Why Community Development?
Why community development? Or, what role does community development play in church planting? Or, doesn't all this talk about community development detract from church planting? Fair questions.
As much I talk or write about the coupling of church planting with community development the reality is that I came into this conversation more by accident. I vividly recall years ago when I was tasked with catalyzing new churches in different parts of the city. When it came to lower income neighborhoods no one was planting there. It wasn't just our network or denomination, it was a city-wide phenomenon. Almost all planters ("back then" in the early 2000s) were opting for the suburbs and new master-planned communities all the while these lower income communities were being overlooked.
Often these lower income communities had higher rates of crime, lower test scores in the schools, were unsightly in terms of the built environment, and overall disregarded like a used cheeseburger wrapper. I also began to see that much of our training, ideas, and rhetoric surrounding church planting would do very little to address these issues that people living in these communities face on a daily basis. What follows were questions that began guiding my thoughts. What would it look like to plant churches in these neighborhoods? What do these communities need? How do new churches address the inequities that are prevalent in these communities?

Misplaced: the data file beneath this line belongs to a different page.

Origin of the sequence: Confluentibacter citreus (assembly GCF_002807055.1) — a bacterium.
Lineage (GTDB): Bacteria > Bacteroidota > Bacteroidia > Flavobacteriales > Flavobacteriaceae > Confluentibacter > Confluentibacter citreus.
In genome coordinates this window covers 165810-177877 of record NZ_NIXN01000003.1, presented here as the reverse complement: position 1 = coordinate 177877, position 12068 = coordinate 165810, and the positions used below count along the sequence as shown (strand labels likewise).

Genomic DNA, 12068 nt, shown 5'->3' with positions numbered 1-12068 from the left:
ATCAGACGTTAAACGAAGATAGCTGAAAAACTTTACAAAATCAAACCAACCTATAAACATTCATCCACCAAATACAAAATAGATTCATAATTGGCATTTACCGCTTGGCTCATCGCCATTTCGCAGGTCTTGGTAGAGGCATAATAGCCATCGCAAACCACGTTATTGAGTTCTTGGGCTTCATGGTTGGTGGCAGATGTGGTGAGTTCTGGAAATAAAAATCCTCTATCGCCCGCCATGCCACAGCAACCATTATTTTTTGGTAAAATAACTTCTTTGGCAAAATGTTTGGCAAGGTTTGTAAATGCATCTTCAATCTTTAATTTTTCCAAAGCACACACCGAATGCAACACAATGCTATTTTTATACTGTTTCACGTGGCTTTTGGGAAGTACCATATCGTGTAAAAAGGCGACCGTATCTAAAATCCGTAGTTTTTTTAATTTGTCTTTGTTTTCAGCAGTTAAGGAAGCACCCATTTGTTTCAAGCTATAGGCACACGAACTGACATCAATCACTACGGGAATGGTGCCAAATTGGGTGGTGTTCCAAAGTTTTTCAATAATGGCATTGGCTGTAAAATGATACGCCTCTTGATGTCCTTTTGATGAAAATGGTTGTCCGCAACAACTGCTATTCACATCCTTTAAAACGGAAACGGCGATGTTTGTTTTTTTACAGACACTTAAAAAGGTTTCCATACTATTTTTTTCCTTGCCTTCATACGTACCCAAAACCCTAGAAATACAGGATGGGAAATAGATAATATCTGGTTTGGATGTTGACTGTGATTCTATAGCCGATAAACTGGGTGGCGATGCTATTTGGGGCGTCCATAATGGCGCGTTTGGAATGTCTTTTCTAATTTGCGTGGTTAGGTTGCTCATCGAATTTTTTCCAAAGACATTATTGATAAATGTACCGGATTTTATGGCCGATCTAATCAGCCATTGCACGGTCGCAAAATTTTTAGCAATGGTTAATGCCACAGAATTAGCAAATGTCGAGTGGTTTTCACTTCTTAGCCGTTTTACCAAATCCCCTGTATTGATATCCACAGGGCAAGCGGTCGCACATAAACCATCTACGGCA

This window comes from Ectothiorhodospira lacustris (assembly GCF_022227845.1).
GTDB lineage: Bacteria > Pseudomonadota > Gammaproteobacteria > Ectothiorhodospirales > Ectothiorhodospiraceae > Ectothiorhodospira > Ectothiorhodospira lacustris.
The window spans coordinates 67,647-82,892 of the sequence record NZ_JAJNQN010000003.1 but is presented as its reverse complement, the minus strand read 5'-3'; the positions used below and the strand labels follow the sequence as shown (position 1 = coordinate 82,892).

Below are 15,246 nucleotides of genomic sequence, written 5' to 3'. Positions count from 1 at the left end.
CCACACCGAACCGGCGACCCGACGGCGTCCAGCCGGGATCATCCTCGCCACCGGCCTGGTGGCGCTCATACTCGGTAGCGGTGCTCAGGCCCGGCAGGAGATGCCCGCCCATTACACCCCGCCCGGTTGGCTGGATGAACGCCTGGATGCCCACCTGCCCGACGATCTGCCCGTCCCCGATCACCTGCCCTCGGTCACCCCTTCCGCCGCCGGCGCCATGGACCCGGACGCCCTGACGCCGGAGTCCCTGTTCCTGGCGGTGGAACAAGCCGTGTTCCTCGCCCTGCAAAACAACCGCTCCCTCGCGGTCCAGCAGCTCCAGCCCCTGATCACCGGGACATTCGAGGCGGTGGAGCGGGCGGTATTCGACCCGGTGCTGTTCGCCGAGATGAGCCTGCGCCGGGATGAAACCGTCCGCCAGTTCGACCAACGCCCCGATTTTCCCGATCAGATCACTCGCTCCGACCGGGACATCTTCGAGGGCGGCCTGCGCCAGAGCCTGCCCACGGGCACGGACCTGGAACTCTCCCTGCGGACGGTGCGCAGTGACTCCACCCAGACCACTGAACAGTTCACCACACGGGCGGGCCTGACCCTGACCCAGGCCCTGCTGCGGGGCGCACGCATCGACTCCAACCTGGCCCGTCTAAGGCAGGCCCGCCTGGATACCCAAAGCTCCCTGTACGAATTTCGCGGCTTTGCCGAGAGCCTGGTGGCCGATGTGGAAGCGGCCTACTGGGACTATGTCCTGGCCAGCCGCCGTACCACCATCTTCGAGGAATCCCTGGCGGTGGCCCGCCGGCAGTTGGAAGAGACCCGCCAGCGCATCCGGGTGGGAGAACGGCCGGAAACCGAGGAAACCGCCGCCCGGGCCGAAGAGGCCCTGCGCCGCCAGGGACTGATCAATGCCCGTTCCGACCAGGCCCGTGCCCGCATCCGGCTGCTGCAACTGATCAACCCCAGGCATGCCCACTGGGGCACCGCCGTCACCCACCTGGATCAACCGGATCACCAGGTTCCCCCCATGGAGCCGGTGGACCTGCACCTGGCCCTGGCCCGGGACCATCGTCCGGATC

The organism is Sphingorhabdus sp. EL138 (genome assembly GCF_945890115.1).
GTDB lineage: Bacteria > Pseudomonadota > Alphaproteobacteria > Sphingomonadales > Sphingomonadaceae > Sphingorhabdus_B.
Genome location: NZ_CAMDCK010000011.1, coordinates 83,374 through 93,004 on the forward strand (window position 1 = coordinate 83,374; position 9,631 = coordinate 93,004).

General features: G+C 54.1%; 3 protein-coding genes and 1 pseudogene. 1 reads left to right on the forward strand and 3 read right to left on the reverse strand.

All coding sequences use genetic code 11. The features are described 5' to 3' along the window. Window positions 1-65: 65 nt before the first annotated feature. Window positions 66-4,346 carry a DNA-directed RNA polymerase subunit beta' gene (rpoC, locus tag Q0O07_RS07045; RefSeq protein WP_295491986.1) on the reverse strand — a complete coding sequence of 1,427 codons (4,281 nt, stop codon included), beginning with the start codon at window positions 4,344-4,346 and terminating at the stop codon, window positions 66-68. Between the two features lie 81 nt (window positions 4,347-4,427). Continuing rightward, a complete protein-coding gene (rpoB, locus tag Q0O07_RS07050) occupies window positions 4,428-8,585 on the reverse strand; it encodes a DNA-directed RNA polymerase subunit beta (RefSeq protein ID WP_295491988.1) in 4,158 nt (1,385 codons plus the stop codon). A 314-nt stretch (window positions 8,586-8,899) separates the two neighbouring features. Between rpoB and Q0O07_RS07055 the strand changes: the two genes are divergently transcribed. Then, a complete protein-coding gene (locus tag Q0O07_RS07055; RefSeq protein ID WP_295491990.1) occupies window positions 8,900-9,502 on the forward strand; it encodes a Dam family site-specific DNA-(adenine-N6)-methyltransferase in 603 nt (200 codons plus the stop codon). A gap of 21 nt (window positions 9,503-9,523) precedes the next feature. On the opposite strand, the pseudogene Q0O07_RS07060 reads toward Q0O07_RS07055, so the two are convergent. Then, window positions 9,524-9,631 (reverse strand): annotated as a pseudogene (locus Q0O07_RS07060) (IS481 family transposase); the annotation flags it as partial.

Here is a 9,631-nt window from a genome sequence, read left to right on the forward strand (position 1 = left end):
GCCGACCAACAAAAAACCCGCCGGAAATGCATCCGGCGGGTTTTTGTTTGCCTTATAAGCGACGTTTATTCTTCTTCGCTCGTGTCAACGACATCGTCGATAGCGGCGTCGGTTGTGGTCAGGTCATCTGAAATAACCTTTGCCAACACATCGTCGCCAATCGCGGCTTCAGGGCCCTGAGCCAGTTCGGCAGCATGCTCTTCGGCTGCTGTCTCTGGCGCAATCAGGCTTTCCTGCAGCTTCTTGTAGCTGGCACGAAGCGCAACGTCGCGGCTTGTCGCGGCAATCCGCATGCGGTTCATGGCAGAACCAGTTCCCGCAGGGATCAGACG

What happened was that these questions all pointed to some kind of involvement in community development. For me that became the link. Church planting and community development must go together. We can plant all varieties of churches but if there's little to no direct involvement in what ails the community or city what messages are we communicating? That we're Neo-gnostics and only live and care about the spiritual plane and have no regard for life in there here and now? While we may not utter those words do our actions and activities speak otherwise?
Lastly, this call to consider community development is not framed in a conquest or colonial narrative. That somehow church planters coming in from the outside are the great hope and savior of what ails these communities. Instead, their posture is to be one of humility, coming alongside, loving, learning, collaborating and partnering, and being part of the community. You and your church have a rich opportunity to demonstrate what it looks like to live out the gospel in the neighborhood individually and as a church. When you do so you'll find yourself involved in some facet of community development.